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UK games industry

TIGA aggrieved by lack of tax break in Comprehensive Spending Review.

The Comprehensive Spending Review (CSR) announced today by the UK Chancellor of the Exchequer, the Rt Hon George Osborne MP, contained a raft of measures to cut UK public sector spending.  But it failed to include any reference to the importance of the video games sector to the UK economy and how it could be a growth driver if the UK had the right tax environment.

Commenting on the CSR announced today, Dr Richard Wilson (CEO, TIGA) stated:

“We welcome the announcement that the science budget is to be maintained. However, there were few measures to promote growth and no reference to the video games industry.

“On the eve of the CSR announcement, we received stark evidence from Danny Bilson, THQ Executive Vice President for Core Game Brands, on the need for tax breaks.  He stated that THQ was investing in Quebec because of the provision of 37.5 per cent tax breaks and that his company would be investing in the UK if the Government here also provided tax breaks.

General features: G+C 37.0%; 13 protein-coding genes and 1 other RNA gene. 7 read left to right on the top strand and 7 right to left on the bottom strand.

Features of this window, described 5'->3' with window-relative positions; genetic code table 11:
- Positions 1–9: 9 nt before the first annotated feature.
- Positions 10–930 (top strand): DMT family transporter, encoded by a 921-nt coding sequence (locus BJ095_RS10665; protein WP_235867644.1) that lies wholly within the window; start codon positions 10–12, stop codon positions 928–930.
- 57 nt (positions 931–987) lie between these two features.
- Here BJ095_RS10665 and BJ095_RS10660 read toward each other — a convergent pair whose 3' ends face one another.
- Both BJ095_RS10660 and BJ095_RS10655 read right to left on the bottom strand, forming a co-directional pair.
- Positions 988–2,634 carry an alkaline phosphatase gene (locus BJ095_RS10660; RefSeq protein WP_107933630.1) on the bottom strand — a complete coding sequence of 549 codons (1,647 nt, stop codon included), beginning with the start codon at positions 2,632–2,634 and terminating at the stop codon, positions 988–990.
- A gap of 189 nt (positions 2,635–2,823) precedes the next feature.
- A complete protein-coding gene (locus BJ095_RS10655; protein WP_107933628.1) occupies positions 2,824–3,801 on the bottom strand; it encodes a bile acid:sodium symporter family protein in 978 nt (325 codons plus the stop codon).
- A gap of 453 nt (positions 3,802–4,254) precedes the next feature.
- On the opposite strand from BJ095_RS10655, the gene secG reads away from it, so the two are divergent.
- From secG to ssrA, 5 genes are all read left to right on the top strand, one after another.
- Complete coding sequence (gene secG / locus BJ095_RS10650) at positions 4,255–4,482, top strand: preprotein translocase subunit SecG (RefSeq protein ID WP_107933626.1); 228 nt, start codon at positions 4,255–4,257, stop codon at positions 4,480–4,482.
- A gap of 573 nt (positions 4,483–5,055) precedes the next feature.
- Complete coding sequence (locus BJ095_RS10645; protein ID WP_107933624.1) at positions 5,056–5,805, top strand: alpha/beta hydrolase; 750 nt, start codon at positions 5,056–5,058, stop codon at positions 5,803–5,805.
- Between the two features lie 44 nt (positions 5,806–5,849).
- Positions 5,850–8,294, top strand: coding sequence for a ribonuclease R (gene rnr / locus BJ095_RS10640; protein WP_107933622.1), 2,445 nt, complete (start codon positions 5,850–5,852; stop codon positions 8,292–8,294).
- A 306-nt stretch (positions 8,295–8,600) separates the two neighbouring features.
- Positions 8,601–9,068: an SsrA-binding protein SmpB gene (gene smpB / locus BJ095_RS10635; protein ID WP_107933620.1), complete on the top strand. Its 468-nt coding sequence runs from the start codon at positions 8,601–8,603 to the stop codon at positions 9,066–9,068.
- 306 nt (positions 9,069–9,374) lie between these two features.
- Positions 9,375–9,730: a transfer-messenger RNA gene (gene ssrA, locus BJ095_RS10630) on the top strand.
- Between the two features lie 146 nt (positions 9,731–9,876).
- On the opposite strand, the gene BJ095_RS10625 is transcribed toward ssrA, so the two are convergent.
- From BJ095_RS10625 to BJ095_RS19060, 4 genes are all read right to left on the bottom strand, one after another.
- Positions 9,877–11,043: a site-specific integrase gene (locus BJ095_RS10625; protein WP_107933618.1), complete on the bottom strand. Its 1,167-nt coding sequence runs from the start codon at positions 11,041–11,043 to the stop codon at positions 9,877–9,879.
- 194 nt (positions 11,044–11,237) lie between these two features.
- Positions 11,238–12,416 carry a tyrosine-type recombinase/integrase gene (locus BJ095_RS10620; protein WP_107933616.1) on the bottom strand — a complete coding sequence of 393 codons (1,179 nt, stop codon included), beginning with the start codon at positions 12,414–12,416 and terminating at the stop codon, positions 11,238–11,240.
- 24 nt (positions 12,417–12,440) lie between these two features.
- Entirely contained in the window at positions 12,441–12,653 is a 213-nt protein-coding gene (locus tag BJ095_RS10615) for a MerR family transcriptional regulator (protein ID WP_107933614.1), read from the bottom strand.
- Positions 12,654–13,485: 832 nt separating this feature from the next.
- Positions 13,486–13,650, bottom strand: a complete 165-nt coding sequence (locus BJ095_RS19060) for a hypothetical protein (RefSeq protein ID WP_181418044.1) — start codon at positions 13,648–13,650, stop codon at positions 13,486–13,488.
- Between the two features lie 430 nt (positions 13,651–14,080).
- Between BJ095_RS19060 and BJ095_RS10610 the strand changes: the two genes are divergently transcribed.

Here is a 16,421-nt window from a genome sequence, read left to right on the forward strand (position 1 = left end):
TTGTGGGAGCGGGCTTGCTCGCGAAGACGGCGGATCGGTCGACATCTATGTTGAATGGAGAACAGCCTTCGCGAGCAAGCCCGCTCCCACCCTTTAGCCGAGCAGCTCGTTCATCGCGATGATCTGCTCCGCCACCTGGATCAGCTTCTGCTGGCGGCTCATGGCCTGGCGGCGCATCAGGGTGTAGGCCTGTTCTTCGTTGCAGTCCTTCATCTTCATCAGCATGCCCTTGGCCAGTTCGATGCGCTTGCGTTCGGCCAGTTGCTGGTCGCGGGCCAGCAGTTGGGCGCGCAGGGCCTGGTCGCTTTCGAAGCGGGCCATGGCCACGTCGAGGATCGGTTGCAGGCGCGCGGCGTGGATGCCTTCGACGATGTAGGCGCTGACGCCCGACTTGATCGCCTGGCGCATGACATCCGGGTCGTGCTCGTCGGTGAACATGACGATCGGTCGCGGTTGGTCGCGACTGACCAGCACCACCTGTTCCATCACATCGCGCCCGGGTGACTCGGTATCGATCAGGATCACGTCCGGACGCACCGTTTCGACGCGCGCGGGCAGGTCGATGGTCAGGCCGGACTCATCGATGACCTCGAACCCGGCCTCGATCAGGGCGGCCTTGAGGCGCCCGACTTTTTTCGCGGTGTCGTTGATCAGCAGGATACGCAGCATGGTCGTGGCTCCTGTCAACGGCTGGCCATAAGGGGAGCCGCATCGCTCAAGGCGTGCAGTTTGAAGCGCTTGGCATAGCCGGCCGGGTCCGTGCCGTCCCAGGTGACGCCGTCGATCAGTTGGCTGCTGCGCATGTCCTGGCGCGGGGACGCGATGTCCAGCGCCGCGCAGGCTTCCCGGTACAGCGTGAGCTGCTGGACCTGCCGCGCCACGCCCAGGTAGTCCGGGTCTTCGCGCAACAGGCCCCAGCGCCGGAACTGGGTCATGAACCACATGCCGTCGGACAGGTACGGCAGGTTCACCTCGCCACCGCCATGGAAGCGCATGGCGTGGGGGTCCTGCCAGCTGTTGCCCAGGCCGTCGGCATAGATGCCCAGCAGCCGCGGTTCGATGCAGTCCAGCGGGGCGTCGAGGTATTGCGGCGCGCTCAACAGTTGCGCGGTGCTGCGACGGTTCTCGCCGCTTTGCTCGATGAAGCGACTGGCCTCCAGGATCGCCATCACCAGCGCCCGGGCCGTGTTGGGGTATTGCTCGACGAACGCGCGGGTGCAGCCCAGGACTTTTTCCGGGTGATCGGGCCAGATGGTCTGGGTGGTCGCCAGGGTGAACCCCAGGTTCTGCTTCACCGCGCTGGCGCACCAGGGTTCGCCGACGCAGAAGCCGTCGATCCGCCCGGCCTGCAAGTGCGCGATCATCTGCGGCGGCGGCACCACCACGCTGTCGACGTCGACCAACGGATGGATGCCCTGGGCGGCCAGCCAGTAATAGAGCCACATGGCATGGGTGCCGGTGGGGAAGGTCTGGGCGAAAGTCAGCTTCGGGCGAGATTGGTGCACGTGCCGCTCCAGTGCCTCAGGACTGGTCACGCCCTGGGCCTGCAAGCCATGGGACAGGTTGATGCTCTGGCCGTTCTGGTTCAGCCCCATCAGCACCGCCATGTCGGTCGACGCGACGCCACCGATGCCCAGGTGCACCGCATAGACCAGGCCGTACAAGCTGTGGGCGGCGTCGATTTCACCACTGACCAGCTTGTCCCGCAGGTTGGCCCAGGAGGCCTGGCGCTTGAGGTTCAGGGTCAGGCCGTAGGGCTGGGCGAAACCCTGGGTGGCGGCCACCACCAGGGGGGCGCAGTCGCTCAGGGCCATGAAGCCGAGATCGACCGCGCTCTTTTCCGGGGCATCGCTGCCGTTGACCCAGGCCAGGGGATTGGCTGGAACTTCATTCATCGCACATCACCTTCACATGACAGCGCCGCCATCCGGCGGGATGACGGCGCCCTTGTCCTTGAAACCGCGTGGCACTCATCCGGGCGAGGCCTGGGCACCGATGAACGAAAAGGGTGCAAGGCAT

“If the Chancellor wants to see more exports, then look no further than the UK video games industry.  Last year, it exported 62 per cent of its sales.   When the Chancellor talks about the need for more jobs, our industry can deliver.  But we can’t do this when countries like Canada are offering tax breaks and attracting the investment that should be coming to the UK.

“Unless the coalition Government urgently reappraises its decision to cancel GTR then the UK video games industry will suffer and it will not be able to deliver the jobs, exports and investment so desperately needed to rebalance our economy.”


Notes to editors:

TIGA research shows that over a five year period, Games Tax Relief could create or save 3,550 graduate levels jobs, secure £457 million in new and saved development expenditure and generate £415 million in new and saved tax receipts. Significantly, Games Tax Relief would more than pay for itself as the cost of introducing the Relief to the Treasury would amount to £192 million over five years.


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